# Gravitation as varying density of a space-propertime manifold?

bcrelling
Originally I asked on another thread whether the GR effects on light can be described as light passing through a medium of varying density- so exerting its effects by refraction.

A.T. kindly posted the following links:

http://www.newscientist.com/article/dn24289#.UlsOR-B3Zmh
http://www.nature.com/nphoton/journal/vaop/ncurrent/full/nphoton.2013.247.html

However his the post was erased(I can only assume for necroposting as Nature Photonics is peer reviewed).

The links seem to confirm my original suspicions that the gravitational effect on light is caused by refraction, and A.T. suggested this medium would be varying densities of "space-proper time".

Does anyone have issues with this explanation as it is much simpler to understand and would be a useful teaching aid if it were correct?

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Does anyone have issues with this explanation as it is much simpler to understand and would be a useful teaching aid if it were correct?
How many issues would you like to see? The first one is a general philosophical objection to "simpler models that are easier to understand." This usually means trying to explain relativity or quantum mechanics in classical terms. So we pretend that gravity causes an index of refraction, and avoid thinking about all that curved space stuff. But the problem with simplistic models is that they get taken too seriously. Every model has limitations. Soon the limitations get overlooked. People start to think it's the index of refraction of some real substance. Causing more puzzlement than if they had learned about the curved space stuff to begin with.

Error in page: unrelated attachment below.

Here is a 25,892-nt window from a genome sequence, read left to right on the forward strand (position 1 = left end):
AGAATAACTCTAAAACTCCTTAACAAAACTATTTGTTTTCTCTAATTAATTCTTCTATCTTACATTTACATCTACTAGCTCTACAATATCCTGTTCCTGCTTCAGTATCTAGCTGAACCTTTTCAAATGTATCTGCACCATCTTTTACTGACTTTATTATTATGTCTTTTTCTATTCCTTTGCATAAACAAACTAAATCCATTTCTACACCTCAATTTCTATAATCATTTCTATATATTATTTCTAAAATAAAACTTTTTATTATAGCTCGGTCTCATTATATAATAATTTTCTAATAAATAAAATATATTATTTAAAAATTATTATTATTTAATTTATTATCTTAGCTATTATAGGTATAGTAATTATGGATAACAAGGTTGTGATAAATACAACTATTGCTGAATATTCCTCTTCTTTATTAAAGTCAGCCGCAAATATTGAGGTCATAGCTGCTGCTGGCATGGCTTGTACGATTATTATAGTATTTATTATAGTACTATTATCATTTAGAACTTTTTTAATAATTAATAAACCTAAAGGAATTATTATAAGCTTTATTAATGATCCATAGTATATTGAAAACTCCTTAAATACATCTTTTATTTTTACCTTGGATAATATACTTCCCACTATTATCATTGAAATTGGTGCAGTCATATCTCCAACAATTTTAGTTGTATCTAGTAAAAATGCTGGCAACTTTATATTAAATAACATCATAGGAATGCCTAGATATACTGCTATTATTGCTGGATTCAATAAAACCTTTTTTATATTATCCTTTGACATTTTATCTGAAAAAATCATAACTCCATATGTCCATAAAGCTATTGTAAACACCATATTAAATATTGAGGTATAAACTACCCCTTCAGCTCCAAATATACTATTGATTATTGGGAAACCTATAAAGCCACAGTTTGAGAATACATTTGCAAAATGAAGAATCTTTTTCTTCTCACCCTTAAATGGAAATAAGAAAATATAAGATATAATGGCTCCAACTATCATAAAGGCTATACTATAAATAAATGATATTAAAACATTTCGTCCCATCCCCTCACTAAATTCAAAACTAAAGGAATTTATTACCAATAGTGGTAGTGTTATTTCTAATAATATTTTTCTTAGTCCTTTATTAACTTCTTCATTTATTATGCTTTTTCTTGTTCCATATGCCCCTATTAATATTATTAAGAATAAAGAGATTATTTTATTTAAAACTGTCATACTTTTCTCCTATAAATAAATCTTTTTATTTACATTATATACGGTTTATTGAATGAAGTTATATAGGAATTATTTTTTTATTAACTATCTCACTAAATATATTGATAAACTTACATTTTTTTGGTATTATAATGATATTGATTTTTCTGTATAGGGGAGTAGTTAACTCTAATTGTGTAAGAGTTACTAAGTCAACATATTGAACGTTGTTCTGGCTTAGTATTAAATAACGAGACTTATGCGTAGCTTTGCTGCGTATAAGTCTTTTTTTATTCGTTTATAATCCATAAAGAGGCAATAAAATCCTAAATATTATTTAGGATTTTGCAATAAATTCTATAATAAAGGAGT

Ok, other objections. This is an ancient idea, but to make the model at all plausible, the index of refraction at a point should be the same in all directions. That is, you need to use isotropic coordinates. First you will have a hard time explaining why the speed of light we measure in the lab is c, even though n here on Earth is greater than 1.

What happens to the value of n when you perform a Lorentz transformation?

Next, a static metric in isotropic coordinates has two independent functions, gtt and grr. You're replacing them with one function n(r), and this represents a loss of information. In other words, you'll be able to choose n(r) to fit the light deflection, but not other effects. In particular, I believe you'll get the wrong answer for the Shapiro delay.

At the surface of a black hole, which is a stationary null surface, you'll need to let n go to infinity.

And for a rotating solution like Kerr, you won't be able to use this idea at all. The light paths in Kerr depend on whether you're going clockwise or counterclockwise, and one index of refraction won't suffice to explain both.

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